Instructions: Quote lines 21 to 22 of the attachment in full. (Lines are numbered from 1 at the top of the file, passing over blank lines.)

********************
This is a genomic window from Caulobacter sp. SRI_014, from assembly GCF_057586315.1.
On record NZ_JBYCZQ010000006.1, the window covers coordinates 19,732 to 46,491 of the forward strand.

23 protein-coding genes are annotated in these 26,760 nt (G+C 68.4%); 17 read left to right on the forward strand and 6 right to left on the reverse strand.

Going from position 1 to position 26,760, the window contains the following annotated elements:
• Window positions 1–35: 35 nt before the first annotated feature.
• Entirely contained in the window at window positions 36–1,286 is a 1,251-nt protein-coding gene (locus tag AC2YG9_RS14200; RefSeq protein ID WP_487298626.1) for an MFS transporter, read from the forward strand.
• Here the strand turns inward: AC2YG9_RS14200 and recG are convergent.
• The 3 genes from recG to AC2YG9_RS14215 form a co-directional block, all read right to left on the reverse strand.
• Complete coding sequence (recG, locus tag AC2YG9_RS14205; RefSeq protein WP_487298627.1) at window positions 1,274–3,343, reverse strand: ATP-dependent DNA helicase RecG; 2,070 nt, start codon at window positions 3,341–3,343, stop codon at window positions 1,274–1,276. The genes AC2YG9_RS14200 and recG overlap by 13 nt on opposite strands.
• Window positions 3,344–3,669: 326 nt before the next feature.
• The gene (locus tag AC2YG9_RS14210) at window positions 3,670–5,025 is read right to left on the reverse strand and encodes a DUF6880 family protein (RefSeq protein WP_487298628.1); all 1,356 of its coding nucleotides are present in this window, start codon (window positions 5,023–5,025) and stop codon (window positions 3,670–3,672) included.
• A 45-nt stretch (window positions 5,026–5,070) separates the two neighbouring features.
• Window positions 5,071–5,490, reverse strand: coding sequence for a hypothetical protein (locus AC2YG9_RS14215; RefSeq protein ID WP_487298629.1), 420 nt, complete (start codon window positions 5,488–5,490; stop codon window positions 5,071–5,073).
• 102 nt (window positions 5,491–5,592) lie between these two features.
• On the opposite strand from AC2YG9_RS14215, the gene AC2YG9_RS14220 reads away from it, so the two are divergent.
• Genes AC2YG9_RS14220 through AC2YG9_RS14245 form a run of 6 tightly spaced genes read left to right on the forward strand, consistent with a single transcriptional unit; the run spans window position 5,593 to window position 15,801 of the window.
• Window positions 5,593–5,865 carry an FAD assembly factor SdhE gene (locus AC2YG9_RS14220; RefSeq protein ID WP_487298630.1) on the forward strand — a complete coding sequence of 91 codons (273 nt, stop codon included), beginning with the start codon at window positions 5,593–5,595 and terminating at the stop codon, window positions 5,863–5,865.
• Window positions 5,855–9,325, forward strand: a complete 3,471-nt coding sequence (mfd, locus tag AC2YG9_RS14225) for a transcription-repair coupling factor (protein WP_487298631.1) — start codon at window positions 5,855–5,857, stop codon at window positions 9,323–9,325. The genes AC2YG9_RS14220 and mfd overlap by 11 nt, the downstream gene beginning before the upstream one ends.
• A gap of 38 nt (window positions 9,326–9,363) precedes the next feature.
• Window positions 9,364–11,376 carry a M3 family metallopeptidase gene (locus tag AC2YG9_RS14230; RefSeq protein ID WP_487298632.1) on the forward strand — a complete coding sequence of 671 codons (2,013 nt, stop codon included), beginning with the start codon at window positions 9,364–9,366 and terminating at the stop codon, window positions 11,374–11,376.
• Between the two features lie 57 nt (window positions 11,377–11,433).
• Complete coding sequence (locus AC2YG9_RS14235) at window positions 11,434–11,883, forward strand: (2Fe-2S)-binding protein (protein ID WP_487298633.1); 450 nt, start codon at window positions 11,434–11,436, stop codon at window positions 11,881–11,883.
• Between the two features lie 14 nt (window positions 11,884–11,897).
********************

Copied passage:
• Between the two features lie 57 nt (window positions 11,377–11,433).
• Complete coding sequence (locus AC2YG9_RS14235) at window positions 11,434–11,883, forward strand: (2Fe-2S)-binding protein (protein ID WP_487298633.1); 450 nt, start codon at window positions 11,434–11,436, stop codon at window positions 11,881–11,883.